21 september 2013

World leaders must co-operate on talks for strong new climate change deal

The most comprehensive study of the science of climate change is released this week, with an urgent message for governments

Nicholas Stern
The Observer, Saturday 21 September 2013 21.00 BST

On Friday, 195 governments around the world will accept a summary of the most comprehensive assessment of the basic science of climate change that has ever been written. The IPCC's report, which has been prepared by 259 researchers from 39 countries, will show even more clearly how human activities, primarily burning fossil fuels and deforestation, are creating a dangerous trend with immense risks for the lives and livelihoods of billions of people around the world from shifts in extreme weather, rising sea levels and other serious problems.

It will also underline the fact that delay is making things much worse, both because the ratchet effect of emissions is causing a rapid accumulation of greenhouse gases and because we are locking in our dependence on the fossil fuels that cause the problem.

Current action is much too weak to reduce emissions by enough to avoid a significant probability of the global average temperature rising by more than 2C above its pre-industrial level by the end of this century. The Earth has not experienced a global temperature more than 2C higher than pre-industrial since the Pliocene epoch 3m years ago, when the polar ice caps were much smaller and sea levels were about 20 metres higher than today. Modern humans have only been around for about 250,000 years, so we have no experience of such a climate.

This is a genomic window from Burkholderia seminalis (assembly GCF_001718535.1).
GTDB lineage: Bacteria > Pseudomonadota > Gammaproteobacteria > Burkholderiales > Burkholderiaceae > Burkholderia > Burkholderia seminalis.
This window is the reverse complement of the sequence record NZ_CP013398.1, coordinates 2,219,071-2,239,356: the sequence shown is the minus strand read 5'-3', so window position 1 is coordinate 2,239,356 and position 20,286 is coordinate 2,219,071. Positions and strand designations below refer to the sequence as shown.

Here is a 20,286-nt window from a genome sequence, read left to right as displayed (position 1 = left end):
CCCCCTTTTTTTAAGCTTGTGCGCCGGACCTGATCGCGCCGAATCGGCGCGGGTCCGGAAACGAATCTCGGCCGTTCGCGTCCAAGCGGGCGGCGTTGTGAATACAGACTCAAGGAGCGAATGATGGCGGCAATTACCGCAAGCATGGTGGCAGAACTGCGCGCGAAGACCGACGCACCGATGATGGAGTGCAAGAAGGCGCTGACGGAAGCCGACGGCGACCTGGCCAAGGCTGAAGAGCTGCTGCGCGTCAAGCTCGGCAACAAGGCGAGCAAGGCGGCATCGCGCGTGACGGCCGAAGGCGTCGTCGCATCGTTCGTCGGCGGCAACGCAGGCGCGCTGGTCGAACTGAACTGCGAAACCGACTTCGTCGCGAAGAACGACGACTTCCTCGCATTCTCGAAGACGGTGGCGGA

What we have learned from history is that if people are faced with increased dangers of floods, droughts and other extreme weather, they will try to escape, resulting in population movements of perhaps hundreds of millions, leading to widespread and continued conflict. We have to decide if this is the kind of world we want to present to our children and grandchildren.

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